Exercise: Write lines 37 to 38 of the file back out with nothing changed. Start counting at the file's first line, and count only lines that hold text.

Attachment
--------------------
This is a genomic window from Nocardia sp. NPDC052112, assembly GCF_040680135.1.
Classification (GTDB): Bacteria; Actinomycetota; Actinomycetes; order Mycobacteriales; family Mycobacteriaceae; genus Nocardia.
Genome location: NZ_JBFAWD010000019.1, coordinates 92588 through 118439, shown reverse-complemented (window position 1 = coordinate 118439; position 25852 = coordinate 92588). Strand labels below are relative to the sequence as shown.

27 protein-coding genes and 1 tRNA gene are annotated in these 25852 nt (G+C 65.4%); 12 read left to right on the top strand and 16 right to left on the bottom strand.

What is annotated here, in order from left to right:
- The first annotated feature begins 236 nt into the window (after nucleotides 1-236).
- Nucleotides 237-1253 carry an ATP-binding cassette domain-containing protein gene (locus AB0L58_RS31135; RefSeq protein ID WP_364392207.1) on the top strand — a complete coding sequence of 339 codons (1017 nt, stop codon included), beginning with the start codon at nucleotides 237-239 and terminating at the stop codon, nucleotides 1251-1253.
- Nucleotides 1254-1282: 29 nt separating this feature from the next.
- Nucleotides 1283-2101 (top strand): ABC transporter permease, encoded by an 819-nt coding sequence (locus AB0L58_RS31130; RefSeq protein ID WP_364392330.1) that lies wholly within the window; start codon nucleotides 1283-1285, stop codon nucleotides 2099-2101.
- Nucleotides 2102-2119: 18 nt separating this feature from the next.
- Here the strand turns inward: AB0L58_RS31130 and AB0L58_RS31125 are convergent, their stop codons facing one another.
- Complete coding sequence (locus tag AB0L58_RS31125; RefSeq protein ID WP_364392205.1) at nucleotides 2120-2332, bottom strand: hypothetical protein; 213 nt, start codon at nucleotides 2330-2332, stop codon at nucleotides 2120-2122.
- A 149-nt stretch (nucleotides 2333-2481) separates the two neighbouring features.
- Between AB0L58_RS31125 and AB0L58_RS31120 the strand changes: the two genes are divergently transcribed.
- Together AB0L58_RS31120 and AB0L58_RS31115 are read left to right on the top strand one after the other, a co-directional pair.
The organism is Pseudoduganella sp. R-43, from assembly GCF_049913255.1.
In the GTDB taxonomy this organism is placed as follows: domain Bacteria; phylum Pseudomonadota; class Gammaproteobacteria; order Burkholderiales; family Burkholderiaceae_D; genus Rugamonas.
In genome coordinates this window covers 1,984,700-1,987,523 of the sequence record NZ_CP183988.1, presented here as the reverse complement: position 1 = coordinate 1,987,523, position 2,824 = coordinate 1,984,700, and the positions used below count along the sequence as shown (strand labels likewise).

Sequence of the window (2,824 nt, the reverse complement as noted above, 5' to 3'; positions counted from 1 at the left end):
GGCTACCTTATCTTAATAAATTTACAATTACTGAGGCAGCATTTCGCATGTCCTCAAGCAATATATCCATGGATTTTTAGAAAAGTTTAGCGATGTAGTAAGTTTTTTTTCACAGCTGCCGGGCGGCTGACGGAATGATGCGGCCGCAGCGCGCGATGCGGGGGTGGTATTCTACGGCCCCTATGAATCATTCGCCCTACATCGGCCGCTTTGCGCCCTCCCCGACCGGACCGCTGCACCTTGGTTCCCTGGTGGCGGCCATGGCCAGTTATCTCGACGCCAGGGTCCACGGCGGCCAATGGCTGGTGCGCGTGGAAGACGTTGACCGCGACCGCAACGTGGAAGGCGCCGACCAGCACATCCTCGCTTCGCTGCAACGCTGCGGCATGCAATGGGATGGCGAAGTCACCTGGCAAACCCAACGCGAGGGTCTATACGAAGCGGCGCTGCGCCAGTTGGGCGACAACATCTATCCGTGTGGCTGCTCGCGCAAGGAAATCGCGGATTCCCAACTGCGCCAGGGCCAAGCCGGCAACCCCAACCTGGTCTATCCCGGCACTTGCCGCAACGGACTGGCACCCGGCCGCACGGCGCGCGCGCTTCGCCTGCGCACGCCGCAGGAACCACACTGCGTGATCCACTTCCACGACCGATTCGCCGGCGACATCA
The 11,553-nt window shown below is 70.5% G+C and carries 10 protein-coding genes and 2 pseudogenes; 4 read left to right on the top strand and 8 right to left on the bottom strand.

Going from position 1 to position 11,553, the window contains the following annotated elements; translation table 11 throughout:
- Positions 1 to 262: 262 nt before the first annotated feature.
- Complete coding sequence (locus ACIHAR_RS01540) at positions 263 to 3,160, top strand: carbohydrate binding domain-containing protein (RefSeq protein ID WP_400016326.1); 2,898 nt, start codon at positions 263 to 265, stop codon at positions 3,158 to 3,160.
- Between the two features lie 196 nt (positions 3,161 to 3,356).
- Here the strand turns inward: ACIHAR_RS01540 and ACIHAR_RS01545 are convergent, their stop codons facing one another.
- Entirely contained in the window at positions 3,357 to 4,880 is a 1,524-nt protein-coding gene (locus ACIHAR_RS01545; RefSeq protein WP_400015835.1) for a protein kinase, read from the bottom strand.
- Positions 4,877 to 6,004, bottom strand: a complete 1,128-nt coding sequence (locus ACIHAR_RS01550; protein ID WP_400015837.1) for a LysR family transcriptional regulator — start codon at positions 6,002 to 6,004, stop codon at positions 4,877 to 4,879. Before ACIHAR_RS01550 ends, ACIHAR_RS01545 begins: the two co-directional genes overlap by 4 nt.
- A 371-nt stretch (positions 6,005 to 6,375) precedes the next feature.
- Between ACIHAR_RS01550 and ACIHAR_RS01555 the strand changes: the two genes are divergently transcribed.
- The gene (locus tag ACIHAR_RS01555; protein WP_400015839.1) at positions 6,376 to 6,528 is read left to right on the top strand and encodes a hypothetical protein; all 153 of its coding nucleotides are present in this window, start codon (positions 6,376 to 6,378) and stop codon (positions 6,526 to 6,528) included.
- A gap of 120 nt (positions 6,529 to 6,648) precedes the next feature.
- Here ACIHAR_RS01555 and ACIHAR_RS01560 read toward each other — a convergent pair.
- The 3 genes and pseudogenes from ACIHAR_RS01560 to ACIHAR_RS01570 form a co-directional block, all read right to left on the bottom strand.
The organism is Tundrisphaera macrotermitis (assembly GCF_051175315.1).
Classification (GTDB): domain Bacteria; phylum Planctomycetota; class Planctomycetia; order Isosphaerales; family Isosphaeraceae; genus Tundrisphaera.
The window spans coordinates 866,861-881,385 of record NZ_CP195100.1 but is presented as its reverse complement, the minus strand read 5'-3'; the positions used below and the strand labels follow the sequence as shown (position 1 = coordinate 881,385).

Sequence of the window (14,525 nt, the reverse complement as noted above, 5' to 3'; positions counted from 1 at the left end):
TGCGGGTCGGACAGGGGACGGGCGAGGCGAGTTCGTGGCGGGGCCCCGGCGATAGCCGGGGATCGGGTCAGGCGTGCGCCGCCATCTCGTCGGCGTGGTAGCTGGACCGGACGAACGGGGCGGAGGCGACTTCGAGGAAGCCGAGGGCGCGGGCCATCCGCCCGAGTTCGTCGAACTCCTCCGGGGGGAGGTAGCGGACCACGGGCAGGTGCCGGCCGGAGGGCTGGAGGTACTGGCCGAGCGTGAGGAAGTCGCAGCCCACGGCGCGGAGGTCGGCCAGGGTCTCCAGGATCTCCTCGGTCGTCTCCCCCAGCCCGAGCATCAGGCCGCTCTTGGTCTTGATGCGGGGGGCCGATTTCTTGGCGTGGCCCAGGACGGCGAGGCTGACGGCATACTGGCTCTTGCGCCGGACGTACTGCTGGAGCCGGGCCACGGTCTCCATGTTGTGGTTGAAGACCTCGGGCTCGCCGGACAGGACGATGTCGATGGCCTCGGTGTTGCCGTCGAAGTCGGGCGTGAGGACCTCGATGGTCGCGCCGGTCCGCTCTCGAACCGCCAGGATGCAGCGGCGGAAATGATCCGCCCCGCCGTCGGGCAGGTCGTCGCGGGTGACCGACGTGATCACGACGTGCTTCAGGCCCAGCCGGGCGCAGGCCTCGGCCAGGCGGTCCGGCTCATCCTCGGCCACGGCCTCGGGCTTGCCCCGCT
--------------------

The window spans coordinates 866,861-881,385 of record NZ_CP195100.1 but is presented as its reverse complement, the minus strand read 5'-3'; the positions used below and the strand labels follow the sequence as shown (position 1 = coordinate 881,385).

Sequence of the window (14,525 nt, the reverse complement as noted above, 5' to 3'; positions counted from 1 at the left end):